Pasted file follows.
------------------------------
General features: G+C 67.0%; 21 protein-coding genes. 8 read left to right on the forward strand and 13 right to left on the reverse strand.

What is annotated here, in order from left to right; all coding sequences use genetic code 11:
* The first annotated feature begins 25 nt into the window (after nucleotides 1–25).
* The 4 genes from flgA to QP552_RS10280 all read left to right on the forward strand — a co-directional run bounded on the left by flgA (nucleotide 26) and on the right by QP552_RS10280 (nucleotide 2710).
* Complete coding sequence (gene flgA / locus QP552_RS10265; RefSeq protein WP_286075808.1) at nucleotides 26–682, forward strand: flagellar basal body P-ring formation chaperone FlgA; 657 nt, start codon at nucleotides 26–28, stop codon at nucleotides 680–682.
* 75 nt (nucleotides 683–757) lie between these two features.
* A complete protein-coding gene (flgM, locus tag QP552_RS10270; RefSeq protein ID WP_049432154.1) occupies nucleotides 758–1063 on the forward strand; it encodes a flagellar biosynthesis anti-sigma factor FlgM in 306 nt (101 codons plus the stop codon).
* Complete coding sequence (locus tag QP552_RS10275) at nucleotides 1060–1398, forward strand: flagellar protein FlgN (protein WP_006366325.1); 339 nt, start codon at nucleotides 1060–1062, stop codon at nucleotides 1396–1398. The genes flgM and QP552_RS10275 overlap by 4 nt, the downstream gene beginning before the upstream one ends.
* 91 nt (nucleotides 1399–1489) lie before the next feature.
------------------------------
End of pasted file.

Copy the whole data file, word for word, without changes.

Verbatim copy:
General features: G+C 67.0%; 21 protein-coding genes. 8 read left to right on the forward strand and 13 right to left on the reverse strand.

What is annotated here, in order from left to right; all coding sequences use genetic code 11:
* The first annotated feature begins 25 nt into the window (after nucleotides 1–25).
* The 4 genes from flgA to QP552_RS10280 all read left to right on the forward strand — a co-directional run bounded on the left by flgA (nucleotide 26) and on the right by QP552_RS10280 (nucleotide 2710).
* Complete coding sequence (gene flgA / locus QP552_RS10265; RefSeq protein WP_286075808.1) at nucleotides 26–682, forward strand: flagellar basal body P-ring formation chaperone FlgA; 657 nt, start codon at nucleotides 26–28, stop codon at nucleotides 680–682.
* 75 nt (nucleotides 683–757) lie between these two features.
* A complete protein-coding gene (flgM, locus tag QP552_RS10270; RefSeq protein ID WP_049432154.1) occupies nucleotides 758–1063 on the forward strand; it encodes a flagellar biosynthesis anti-sigma factor FlgM in 306 nt (101 codons plus the stop codon).
* Complete coding sequence (locus tag QP552_RS10275) at nucleotides 1060–1398, forward strand: flagellar protein FlgN (protein WP_006366325.1); 339 nt, start codon at nucleotides 1060–1062, stop codon at nucleotides 1396–1398. The genes flgM and QP552_RS10275 overlap by 4 nt, the downstream gene beginning before the upstream one ends.
* 91 nt (nucleotides 1399–1489) lie before the next feature.